Suzette comes over one evening flush with the excitement of a new endeavor. "I'm working with a new group of ten weavers in Namibia", this intrepid explorer of Africa confesses over a glass of wine, as though she couldn't help herself from this impulse. "I just had to. They are so amazing, these women, and they have just learned how to weave and they have no other means of support living way out in Southern Namibia where jobs don't exist and their work is just beautiful! I have to help them get it to a market". Then she just looks at me.

What can you do in the face of such love? What do you say when someone next to you catches fire?

"Well, what does their work look like, Suzette?" I venture cautiously. She whips off the earth-colored scarf around her neck and tosses it to me. Not a color I would choose, but it happens to look great on her olive skin. The texture is knubby and wildish, the thing I love best about wild silk, spun from cocoons left behind by silk worms who have moved on, unharmed.  

I try it on and feel the silk warm and cozy around my neck. "They have other colors - lots of them," she goes on. "Like pink?" I couldn't help but think the knubby thing would look great in something surprising like pink. "Yes, pink!" she said, and began to scroll for images.  

When she brings up a picture of the women holding their easter egg colored shawls, I am already sold. "They're mothers?" I ask, looking at the children gathered hopefully around the new loom. "Yes", she said "mothers and grandmothers."

I begin to think about my mother and how each year I found for her a beautiful scarf she would love for Mother's Day. She had quite a collection, but never tired of receiving one more I picked out for her. "So, let's do this, Suzette." I begin to think aloud. "Bring me the scarves. We'll make a Mother's Day gift of them like no other . . . . From one mother to another."

From a group of 10 weavers in southeast Namibia, wild silk shawls in spring hues for Mother's day.

From a group of 10 weavers in southeast Namibia, wild silk shawls in spring hues for Mother's day.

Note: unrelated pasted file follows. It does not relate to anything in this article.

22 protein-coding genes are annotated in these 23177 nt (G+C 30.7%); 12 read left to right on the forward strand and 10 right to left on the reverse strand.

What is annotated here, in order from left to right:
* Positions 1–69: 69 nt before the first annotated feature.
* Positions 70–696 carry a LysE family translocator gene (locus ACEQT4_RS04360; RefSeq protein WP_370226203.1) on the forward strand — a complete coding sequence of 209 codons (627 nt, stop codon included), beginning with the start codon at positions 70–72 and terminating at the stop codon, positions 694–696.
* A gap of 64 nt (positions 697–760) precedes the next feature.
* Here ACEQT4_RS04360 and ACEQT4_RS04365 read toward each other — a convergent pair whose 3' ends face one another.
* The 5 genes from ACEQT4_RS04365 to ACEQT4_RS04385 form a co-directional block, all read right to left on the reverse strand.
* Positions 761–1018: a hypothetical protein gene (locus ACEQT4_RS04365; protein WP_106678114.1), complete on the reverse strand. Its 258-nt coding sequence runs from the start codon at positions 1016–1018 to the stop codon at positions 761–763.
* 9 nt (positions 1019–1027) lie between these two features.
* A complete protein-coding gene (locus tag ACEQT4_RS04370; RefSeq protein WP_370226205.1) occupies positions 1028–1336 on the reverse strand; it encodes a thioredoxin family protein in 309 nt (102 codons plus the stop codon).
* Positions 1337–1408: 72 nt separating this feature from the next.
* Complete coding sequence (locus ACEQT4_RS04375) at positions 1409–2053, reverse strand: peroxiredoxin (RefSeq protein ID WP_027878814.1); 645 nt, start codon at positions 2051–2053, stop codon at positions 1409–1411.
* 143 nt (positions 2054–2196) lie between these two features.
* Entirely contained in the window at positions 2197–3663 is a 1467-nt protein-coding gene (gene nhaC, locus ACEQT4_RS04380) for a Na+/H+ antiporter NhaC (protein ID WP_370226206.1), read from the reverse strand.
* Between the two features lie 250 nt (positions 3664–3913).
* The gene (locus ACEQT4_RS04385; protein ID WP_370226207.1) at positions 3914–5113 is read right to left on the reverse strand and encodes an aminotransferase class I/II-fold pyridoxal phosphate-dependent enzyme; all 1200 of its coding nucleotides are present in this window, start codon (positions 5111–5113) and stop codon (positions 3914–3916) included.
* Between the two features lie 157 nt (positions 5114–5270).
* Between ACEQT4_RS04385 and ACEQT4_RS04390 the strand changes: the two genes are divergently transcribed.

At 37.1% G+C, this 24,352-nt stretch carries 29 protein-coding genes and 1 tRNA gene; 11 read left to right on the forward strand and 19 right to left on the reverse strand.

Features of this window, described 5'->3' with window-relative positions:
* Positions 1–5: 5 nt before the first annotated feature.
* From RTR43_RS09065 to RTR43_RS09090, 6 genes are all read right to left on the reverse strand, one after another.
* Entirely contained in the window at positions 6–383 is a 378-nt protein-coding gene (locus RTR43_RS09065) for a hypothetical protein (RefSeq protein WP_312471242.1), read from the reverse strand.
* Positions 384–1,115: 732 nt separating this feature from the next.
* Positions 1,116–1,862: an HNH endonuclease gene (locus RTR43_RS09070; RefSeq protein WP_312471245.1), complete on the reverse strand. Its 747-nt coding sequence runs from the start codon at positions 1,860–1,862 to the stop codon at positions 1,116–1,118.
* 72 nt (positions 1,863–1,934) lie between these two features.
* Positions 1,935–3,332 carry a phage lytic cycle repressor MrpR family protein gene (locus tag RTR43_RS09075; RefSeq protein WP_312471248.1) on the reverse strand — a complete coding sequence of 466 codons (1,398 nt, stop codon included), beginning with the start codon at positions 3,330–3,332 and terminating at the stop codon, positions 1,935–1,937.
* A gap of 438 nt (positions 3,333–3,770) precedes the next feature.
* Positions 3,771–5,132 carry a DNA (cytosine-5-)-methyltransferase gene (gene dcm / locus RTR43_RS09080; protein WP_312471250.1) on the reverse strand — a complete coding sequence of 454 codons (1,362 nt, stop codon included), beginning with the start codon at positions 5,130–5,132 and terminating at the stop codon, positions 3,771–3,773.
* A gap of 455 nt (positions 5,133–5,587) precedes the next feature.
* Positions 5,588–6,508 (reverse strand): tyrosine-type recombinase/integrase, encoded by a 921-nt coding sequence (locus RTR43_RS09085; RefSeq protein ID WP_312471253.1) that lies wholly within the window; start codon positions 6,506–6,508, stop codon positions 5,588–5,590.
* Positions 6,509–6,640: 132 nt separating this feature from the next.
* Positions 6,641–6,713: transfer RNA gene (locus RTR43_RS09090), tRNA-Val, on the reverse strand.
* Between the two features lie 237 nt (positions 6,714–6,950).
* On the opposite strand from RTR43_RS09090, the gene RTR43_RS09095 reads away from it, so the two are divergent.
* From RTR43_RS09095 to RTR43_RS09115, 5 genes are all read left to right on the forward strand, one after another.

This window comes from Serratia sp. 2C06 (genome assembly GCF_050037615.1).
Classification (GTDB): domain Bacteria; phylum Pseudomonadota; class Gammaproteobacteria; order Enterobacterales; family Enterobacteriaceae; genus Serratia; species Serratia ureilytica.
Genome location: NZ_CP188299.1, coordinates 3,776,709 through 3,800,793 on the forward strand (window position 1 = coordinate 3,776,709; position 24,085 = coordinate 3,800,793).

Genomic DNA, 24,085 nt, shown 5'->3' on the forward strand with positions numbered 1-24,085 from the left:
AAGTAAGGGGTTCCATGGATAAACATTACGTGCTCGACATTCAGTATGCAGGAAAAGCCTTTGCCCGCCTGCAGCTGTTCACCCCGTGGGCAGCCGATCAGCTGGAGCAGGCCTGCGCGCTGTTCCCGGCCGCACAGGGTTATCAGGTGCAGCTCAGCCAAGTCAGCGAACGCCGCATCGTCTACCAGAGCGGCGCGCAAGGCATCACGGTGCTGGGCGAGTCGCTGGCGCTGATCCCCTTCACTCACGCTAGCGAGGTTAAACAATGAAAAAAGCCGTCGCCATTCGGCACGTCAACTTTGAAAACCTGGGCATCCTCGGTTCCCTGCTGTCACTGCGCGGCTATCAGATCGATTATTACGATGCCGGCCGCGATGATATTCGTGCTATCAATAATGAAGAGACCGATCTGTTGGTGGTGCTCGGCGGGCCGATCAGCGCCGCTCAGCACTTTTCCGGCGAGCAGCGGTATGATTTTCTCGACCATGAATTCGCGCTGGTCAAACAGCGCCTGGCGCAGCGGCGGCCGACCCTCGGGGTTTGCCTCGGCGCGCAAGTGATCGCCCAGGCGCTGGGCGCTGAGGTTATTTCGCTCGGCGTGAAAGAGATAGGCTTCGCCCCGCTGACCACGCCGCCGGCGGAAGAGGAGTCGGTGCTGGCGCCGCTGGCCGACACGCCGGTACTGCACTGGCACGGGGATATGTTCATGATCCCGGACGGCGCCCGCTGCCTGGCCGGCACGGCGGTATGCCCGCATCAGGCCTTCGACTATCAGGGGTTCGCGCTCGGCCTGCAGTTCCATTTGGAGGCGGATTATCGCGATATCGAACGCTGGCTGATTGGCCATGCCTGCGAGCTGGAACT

The next day Suzette shows up at the IBU shop with an armful of scarves. I know that we have designed a cuff being crafted by women in Colombia spelling out the word for mother in several languages: Mami, Madre, Ibu, Mere, Emo, and Ma.

"Let's put it all together. We'll add a cuff to the package, free for anyone who gifts a scarf to a mother. And we'll make a card to top it off with these mother words spoken throughout the world, uniting us all. It's a gift that connects, all wrapped up in our Ibu colors and ready to go."

Ibu means, as you know, a woman of respect in the Malay language. But it is also what one calls her Mother. It is the name my little niece and nephews call me - Ibu - so named before I began this endeavor. It is a gift to give - not just a scarf, but calling one by this name. Ibu. Meme. Ma. Simple vowels and soft consonants that spill out of the mouths of babes all around the world. That mean, first - nipple, warmth, heartbeat - but come to mean everything. Like love. And strength.  And constancy. Like hope.  

I want to turn around and give something back to mothers everywhere. I want to give them my constancy and our harnessed strength. If my mother were still on this earth, I would want to wrap her in this scarf and put this cuff on her wrist and connect her with the women in Namibia and Colombia and in Turkey where I am now and across the world, where, bound together, mothers are becoming the shape of hope. And with them are women like Suzette, who cannot stop herself from caring. 

All the Best,

Susan Hull Walker